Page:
With a larger engine, I would expect that you'd need to re-prop (size and pitch). If you do go that route, this would probably be a good time to replace the shaft rather than re-use the old one.
If space is tight, the Beta equivalent is about 1.5 inches shorter and 1 inch narrower than the Yanmar.
I would suggest you peruse some of the re-powering threads here on Sailnet. There's usually quite a bit more to it than simply swapping the engines out....
As someone mentioned already, shaft length may need to be changed, is the engine mount footprint the same? are there clearance issues on the "new" engine (height, width, accessories, access?) Going from Yanmar to Yanmar I'd hope most of these would be minimal, but if changing brands it can amount to a lot of work/money/both.
Sometimes even the angle of the engine beds needs to be altered.
I think you're right to be concerned about 25 years of RWC and its effects on the waterjackets... But realize the cost of the repower is always more than the cost of the engine itself.
Best of luck in your decision.
I have definitely read alot of the repower threads. I realize that in many cases, when changing between different manufactures / models, there is often alot of extra work in adding / modifying the engine beds, etc.
In my case, if I change to the newer 2YM15, the current engine mount placement matches that of the new engine. Also, alot of the other measurements are similar, would not require a shorter shaft, and probably not any prop change - as the current 2GM is 13hP, and so is the new 2YM15.
So it would be an "easy" repower. I also have full access to crawl under the cokpit, to run the new wiring.
But, if I am going to repower, It may be worth the extra $1100 engine cost, as well as a new / used prop / shaft, to get the added HP of the new 3YM20.
Even this new engine matches the current engine beds, in width, and the front mounts are in the correct position. I would have to move the rear mounts back 3", but as I have good access, that is not a bad job.
I will have to check on the recommended exhaust hose size, with the larger 3YM20!!
John Pollard - I talked to my brother tonight, and he is going to take an oil sample for analysis, and pull the head, and oil pan off to have a look.
Faster - If I need a new shaft, I would have to get one. However, if it just needs to be shorter, my retired "prop guy" friend can likely mofify the currnet one to work fine. I may have to eat the cost of a new / used prop, but maybe nothing fancy for a year or two.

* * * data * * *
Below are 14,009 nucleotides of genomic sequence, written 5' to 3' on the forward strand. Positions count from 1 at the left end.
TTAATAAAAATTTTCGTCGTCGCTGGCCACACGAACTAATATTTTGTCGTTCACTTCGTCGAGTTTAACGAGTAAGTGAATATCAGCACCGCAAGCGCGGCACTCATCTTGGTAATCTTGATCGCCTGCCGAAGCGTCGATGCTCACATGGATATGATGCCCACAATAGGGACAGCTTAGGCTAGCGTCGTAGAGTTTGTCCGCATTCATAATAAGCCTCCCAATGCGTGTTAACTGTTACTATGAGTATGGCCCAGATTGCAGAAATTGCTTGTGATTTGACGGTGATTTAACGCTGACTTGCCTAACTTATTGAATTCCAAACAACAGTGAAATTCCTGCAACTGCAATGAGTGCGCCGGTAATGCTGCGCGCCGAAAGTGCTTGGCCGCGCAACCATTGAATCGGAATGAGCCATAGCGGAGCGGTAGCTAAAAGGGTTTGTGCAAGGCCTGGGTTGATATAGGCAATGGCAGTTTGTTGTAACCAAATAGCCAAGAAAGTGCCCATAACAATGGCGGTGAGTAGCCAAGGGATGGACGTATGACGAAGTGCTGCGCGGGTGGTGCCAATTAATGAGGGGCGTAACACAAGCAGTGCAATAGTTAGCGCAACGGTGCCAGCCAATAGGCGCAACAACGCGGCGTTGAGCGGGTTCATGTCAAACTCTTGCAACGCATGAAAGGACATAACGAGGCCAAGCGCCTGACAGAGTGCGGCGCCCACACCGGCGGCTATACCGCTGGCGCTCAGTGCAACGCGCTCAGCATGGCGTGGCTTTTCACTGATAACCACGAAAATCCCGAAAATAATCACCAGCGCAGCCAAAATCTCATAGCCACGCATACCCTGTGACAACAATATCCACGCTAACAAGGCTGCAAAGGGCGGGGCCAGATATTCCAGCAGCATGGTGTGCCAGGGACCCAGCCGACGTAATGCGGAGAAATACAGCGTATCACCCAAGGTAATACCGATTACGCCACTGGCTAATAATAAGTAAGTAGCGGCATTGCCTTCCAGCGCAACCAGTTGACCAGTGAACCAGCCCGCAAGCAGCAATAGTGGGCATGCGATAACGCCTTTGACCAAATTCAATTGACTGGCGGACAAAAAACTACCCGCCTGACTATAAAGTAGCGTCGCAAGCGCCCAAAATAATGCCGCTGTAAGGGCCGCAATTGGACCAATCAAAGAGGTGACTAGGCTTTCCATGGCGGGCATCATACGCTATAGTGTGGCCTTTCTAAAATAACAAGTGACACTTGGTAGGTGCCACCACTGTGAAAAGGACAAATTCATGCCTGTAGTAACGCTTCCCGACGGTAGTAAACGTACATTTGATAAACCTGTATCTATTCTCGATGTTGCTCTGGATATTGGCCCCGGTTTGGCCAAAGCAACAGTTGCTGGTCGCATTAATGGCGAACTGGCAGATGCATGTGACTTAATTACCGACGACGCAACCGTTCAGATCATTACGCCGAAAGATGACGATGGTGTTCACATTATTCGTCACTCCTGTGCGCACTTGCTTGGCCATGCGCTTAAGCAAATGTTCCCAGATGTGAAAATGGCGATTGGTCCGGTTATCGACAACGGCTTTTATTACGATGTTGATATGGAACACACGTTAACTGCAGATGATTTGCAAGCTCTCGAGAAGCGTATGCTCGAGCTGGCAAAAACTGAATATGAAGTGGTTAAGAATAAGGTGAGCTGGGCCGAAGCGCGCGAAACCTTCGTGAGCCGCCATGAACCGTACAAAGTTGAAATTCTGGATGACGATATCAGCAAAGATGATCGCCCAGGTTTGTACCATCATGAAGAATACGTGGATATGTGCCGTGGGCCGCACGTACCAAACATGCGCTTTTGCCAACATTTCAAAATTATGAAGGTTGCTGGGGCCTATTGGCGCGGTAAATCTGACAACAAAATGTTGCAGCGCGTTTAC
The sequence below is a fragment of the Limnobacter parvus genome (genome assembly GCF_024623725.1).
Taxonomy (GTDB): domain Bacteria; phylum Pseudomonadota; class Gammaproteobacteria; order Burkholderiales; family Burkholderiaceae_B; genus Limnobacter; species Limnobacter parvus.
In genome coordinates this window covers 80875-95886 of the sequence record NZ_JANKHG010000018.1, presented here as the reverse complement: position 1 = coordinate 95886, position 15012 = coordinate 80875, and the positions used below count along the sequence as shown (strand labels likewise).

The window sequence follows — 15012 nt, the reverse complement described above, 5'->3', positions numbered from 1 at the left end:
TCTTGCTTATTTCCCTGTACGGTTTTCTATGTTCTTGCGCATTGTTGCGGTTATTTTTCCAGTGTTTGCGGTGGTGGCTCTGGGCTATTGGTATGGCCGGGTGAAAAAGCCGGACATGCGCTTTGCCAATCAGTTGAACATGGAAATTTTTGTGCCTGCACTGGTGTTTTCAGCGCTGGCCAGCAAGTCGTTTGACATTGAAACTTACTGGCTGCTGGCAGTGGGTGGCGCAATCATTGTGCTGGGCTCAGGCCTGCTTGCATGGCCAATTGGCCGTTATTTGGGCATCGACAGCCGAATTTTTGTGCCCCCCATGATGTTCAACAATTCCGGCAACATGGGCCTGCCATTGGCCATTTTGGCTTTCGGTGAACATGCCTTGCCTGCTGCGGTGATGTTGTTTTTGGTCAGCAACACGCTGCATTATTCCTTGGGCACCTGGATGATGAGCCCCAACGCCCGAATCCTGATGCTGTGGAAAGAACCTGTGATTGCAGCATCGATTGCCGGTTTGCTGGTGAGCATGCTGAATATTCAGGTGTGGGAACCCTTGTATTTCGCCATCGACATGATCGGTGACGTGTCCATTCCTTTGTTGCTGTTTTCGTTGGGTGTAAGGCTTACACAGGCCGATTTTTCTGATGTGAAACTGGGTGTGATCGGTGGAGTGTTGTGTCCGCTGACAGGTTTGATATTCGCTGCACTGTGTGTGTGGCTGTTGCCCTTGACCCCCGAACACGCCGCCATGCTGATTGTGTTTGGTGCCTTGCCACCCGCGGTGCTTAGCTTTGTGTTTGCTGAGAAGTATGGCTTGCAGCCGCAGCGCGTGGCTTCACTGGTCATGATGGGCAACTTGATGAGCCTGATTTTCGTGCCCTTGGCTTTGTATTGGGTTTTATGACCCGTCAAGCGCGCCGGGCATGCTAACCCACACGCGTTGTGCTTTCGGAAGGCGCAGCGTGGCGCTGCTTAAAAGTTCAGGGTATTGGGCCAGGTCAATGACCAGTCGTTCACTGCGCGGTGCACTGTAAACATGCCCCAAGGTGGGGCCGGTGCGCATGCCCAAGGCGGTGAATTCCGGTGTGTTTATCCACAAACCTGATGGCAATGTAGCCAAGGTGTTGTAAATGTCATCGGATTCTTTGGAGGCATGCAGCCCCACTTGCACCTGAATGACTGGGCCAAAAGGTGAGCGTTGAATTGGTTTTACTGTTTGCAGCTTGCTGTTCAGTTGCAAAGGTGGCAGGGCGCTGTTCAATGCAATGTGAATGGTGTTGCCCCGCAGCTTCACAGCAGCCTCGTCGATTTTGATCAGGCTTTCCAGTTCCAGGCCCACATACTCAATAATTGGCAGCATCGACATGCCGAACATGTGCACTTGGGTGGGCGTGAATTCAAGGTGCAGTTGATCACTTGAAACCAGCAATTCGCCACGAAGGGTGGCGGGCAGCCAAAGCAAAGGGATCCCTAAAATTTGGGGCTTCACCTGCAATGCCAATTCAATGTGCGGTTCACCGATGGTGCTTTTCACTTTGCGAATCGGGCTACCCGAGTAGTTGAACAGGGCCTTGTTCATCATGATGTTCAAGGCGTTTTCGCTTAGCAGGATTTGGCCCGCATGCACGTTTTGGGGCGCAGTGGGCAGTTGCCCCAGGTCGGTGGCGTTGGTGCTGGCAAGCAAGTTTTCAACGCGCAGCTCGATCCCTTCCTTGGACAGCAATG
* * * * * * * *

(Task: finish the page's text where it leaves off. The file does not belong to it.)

John Pollard- Any idea of a price on the Beta Marine BD722?
Also, you mentioned advantages over Yanmar. Can you be more specific?
I got a price of $6800 for the BD722 when I inquired with Beta a month or two ago. That's not a whole lot less than your Yanmar 3YM20 price. But you'd have to study the specs to see what the respective prices include. For instance, the Beta price includes a new transmission, motor mounts, control panel, a PTO, etc.
Off the top of my head, some differences that I recall are that the Betas have built-in oil change pumps, shallow sump options, and glow plugs. Also, the Beta raw water pump is cam driven off the engine, so there is only a single belt (for the alternator and fresh water pump).
Another consideration is that the Betas are based on the ubiquitous Kubota tractor engines, so the replacement parts tend to be cheaper and more readily available than Yanmar.
John - Thanks for the info!
I am waiting for a call, form the Beta dealer in Maine, to get a price, just in case. I believe the Yanmar comes with all of the needed parts, as well, but I will double check. The price on the 3YM20 was about the same as your Beta quote!!($6900 in Nova Scotia, and in Maine, as the dollar is about even)
As far as installation, with both the Yanmar 3YM20 and the Beta BD722, I could use my existing engine bed / front mount positions, and would have move my rear mounts back 2-3".
I have decided to only repower if we find problems with the old 2GM, which will require putting more than a few hundred bucks into it!